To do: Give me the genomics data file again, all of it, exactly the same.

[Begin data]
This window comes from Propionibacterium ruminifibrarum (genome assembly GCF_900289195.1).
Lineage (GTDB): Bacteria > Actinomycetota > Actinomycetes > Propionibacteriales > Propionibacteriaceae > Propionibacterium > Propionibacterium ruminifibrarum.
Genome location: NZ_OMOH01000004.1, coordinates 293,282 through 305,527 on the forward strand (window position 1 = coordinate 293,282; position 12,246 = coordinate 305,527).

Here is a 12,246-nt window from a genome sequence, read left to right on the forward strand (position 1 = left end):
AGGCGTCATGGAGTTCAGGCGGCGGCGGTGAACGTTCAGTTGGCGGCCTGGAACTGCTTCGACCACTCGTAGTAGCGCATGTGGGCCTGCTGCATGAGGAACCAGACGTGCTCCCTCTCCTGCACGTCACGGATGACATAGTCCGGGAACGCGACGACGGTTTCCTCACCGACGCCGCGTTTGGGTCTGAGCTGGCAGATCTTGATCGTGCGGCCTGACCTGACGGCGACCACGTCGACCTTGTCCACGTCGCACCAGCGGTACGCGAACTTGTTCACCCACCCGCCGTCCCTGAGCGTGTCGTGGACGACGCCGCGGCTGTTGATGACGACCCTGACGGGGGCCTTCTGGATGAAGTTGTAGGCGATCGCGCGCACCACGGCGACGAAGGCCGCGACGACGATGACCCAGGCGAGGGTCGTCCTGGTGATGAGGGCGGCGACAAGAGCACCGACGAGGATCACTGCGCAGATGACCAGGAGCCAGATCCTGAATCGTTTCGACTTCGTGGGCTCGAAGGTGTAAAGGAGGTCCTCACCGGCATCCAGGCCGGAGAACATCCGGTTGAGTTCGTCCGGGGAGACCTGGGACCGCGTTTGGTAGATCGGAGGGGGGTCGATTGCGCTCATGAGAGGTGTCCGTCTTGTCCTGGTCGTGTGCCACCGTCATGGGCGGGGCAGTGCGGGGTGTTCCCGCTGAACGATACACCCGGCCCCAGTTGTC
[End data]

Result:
This window comes from Propionibacterium ruminifibrarum (genome assembly GCF_900289195.1).
Lineage (GTDB): Bacteria > Actinomycetota > Actinomycetes > Propionibacteriales > Propionibacteriaceae > Propionibacterium > Propionibacterium ruminifibrarum.
Genome location: NZ_OMOH01000004.1, coordinates 293,282 through 305,527 on the forward strand (window position 1 = coordinate 293,282; position 12,246 = coordinate 305,527).

Here is a 12,246-nt window from a genome sequence, read left to right on the forward strand (position 1 = left end):
AGGCGTCATGGAGTTCAGGCGGCGGCGGTGAACGTTCAGTTGGCGGCCTGGAACTGCTTCGACCACTCGTAGTAGCGCATGTGGGCCTGCTGCATGAGGAACCAGACGTGCTCCCTCTCCTGCACGTCACGGATGACATAGTCCGGGAACGCGACGACGGTTTCCTCACCGACGCCGCGTTTGGGTCTGAGCTGGCAGATCTTGATCGTGCGGCCTGACCTGACGGCGACCACGTCGACCTTGTCCACGTCGCACCAGCGGTACGCGAACTTGTTCACCCACCCGCCGTCCCTGAGCGTGTCGTGGACGACGCCGCGGCTGTTGATGACGACCCTGACGGGGGCCTTCTGGATGAAGTTGTAGGCGATCGCGCGCACCACGGCGACGAAGGCCGCGACGACGATGACCCAGGCGAGGGTCGTCCTGGTGATGAGGGCGGCGACAAGAGCACCGACGAGGATCACTGCGCAGATGACCAGGAGCCAGATCCTGAATCGTTTCGACTTCGTGGGCTCGAAGGTGTAAAGGAGGTCCTCACCGGCATCCAGGCCGGAGAACATCCGGTTGAGTTCGTCCGGGGAGACCTGGGACCGCGTTTGGTAGATCGGAGGGGGGTCGATTGCGCTCATGAGAGGTGTCCGTCTTGTCCTGGTCGTGTGCCACCGTCATGGGCGGGGCAGTGCGGGGTGTTCCCGCTGAACGATACACCCGGCCCCAGTTGTC